“As you watch protests today, remember the #TulsaRaceMassacre,” nonprofit organization ColorofChange tweeted Sunday. “The fight to end police brutality won’t end #UntilJusticeIsReal.”

The-CNN-Wire
™ & © 2020 Cable News Network, Inc., a WarnerMedia Company. All rights reserved.

Today’s Top Stories

United States

President Joe Biden speaks during a news conference on the final day of the NATO summit in Madrid, ...
DARLENE SUPERVILLE and ZEKE MILLER Associated Press

Biden says transatlantic alliance has adapted to new threats

Biden's comments came at a press conference in Madrid at the conclusion of the annual meeting of NATO leaders and after he attended a summit with the Group of Seven advanced democratic economies in the Bavarian Alps.
1 day ago
A Rite Aid logo is displayed on its store...
HALELUYA HADERO, AP Reporter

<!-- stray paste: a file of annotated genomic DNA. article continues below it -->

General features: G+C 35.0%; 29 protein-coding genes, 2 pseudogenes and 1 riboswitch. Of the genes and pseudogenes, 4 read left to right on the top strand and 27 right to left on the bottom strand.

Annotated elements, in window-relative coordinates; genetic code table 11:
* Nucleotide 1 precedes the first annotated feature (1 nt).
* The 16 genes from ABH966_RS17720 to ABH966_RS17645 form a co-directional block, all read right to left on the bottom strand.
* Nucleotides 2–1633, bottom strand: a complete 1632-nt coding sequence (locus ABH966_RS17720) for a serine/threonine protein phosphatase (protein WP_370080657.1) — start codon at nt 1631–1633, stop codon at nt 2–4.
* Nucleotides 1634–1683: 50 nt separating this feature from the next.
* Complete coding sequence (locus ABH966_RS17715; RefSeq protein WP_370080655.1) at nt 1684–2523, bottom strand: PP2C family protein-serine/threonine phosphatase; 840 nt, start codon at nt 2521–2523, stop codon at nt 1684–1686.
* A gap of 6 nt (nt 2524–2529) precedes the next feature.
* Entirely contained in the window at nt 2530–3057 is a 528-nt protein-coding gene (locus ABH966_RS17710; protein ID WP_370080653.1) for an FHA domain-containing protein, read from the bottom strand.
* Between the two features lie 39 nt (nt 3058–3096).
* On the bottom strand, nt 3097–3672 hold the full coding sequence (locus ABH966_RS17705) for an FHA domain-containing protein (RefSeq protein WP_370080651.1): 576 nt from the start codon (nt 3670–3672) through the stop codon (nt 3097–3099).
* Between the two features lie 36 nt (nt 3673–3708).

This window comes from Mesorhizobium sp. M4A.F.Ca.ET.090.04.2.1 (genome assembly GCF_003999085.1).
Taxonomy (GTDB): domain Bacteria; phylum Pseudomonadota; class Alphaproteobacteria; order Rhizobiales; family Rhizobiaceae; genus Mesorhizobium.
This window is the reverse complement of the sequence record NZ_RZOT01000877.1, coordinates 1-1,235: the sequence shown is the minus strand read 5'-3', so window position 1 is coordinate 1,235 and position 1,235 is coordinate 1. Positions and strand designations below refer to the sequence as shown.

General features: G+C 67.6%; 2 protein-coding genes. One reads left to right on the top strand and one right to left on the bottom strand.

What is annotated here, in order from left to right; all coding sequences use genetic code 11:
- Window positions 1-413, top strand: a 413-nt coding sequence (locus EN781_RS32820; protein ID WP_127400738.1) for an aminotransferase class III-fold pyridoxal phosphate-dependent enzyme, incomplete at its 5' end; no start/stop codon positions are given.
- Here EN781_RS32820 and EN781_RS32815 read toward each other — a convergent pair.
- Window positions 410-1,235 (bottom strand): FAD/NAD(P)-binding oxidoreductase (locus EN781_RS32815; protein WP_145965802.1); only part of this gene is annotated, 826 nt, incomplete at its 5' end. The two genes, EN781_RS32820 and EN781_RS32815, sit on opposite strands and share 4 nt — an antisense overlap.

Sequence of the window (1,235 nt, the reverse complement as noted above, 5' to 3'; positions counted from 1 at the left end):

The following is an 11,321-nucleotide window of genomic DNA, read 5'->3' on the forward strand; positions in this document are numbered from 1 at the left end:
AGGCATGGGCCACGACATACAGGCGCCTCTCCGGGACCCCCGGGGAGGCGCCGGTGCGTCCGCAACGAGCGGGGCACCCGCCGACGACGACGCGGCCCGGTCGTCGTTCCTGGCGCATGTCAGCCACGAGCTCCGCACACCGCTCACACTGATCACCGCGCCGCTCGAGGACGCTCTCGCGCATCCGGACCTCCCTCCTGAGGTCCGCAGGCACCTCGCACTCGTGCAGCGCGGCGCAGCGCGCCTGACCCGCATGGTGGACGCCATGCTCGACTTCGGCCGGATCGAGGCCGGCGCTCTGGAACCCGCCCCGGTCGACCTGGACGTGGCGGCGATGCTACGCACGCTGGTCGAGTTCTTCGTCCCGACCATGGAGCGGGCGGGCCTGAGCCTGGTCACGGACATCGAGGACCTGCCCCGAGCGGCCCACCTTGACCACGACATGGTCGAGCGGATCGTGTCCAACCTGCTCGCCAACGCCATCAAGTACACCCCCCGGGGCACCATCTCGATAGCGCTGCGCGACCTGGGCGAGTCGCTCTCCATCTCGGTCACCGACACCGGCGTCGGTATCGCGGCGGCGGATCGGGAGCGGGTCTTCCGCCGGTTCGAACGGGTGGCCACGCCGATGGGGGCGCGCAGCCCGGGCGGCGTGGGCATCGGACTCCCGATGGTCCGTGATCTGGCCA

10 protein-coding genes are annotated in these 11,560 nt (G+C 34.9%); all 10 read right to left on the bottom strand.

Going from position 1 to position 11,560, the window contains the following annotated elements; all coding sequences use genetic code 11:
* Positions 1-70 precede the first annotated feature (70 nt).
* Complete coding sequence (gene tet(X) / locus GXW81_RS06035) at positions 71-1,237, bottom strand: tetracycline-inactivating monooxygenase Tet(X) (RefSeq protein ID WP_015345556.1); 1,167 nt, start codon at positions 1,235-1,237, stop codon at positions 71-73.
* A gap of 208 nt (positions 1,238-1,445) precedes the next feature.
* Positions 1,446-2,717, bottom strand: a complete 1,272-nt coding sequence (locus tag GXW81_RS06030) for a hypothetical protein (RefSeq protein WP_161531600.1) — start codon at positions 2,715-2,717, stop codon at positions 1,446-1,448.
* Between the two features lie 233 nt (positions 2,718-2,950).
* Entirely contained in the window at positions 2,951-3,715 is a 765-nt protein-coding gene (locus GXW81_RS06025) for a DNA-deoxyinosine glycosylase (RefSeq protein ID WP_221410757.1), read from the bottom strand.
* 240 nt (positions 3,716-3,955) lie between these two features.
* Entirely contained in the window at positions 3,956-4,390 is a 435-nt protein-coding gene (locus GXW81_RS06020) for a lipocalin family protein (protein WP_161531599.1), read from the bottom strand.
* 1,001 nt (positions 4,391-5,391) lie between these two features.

Amazon, Rite Aid cap purchase of emergency contraceptives

Retailers limiting purchases is standard practice that helps retailers prevent stockpiling and reselling at higher prices.
1 day ago
New York Gov. Kathy Hochul stands with Lieutenant governor Antonio Delgado during their primary ele...
STEVE PEOPLES AP National Politics Writer

Takeaways from first primaries since Roe v. Wade overturned

The abortion debate consumed the nation this week, but there was no race where it mattered more than Colorado's Republican primary for the U.S. Senate, where businessman Joe O'Dea became one of the only abortion-rights-supporting Republicans in the nation to win a statewide primary this year.
2 days ago
Freshly pressed vinyl records are produced in a stamper at the United Record Pressing facility Thur...
DAVID SHARP Associated Press

Manufacturers struggle to keep pace with vinyl record demand

The Recording Industry Association of America says record album sales grew 61% last year — and reached $1 billion for the first time since the 1980s.
4 days ago
U.S. Representative Adam Kinzinger (R-IL) speaks during the fifth of eight planned public hearings ...
Annie Grayer, CNN

January 6 committee unexpectedly adds new hearing for Tuesday

The announcement came as a surprise to many as the committee had said it was not going to resume its hearings until mid-July.
4 days ago